Traveling, training for an athletic event, learning a new skill, volunteering, joining a new team at work, entertaining, writing, creating, launching…it’s all fair game. Just don’t fall into the trap of simply ramping up the intensity or frequency of the same-old-same-old if it’s not what lights your fire; try something new.

“How Does It Work?”

I can’t say for sure, but I can theorize. My feeling is that when you make an effort to try new things and expand your life experience, the universe—or heck, even your friends—see that you’re open and ready for more awesome opportunities, and they rush to make those opportunities happen.

After all, who would you invite to join you at a class at the local clown college, or to co-launch a business—the friend who’s ready for anything, who you’ve seen taking part in all kinds of events, competitions, and activities? Or the friend who shrinks from new experiences and who sticks to the same routine year in and year out?

“This All Sounds Expensive.”

It can be if you want it to, but it doesn’t have to be. Volunteering is free. You can start a new business or volunteer organization with a WordPress website for nothing. Starting a book club, dinner group, or running group on Meetup.com costs only about $13 per month, and you can charge dues to make up for it. Training for a 5k or fitness competition for free.

These (and many other activities) will create bonding experiences, memories, and opportunities to do even more—all without breaking the bank.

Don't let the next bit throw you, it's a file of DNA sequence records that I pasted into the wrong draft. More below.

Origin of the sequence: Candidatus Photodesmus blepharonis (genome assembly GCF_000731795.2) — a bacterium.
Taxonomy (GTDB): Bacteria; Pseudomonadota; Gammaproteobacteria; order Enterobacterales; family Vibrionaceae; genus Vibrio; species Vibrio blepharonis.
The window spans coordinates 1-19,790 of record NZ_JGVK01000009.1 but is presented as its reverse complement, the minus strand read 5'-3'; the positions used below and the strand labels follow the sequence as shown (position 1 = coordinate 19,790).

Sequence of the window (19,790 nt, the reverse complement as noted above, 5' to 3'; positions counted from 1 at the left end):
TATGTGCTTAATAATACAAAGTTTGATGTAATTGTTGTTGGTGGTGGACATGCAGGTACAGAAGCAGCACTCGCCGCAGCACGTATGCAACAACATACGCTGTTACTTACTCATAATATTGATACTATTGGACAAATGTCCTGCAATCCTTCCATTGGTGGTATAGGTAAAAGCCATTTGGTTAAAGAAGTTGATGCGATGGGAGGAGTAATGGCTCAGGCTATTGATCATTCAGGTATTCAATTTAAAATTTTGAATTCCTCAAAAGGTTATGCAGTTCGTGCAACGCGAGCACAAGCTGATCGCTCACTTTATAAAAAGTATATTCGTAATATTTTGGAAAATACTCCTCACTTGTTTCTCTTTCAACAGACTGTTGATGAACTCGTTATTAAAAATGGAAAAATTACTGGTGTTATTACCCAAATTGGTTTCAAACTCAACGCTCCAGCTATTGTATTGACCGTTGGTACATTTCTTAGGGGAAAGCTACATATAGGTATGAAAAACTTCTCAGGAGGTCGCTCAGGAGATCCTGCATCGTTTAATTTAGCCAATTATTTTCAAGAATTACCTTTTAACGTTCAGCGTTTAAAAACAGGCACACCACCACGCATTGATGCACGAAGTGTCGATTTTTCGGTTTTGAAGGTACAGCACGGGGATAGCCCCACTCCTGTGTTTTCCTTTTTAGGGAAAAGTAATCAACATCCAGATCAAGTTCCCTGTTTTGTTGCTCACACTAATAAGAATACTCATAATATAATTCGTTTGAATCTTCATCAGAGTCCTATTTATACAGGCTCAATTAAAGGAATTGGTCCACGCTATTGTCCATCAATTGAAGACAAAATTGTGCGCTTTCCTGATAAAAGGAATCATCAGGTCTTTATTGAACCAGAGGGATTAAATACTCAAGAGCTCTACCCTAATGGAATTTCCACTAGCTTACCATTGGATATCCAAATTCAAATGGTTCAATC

“But Wait…Isn’t This the Opposite of Non-Attachment?”

As a reader of this blog, you’re probably interested in concepts like being present and accepting what is. If you’re making efforts to experience more, create more, and do more, doesn’t that mean you’re grasping, attaching, obsessing about the future, and generally not being satisfied with your current self?

It could mean that, but there’s a way to experience more and create new opportunities without falling prey to attaching: Go after everything you’ve ever wanted to experience and create—but enjoy the journey while you do it and try not to attach to the outcome.

Work to improve your PR for that weightlifting competition, but don’t freak out over how you’ll perform at crunch-time. Write that book, but expect and accept rejection.

Even if all your plans go awry, you still have the memories, and the results of your hard work. Write a novel and you have a novel. Pump iron for a competition and you’ll be stronger. It’s the doing that matters, not the results.

Want to open yourself up to positive, amazing opportunities today? Think of something you’ve always wanted to do—whether it’s taking drum lessons, completing a sprint-distance triathlon, or hosting a gigantic family reunion—and take the first step toward that goal right now, before your “logical” mind steps in and tells you all the reasons it’s not possible.

Once you do that, please post your experiences in the comments below. Here’s to great experiences!

About Linda Formichelli

Linda Formichelli is the founder and creative director at Hero's Journey Content, LLC.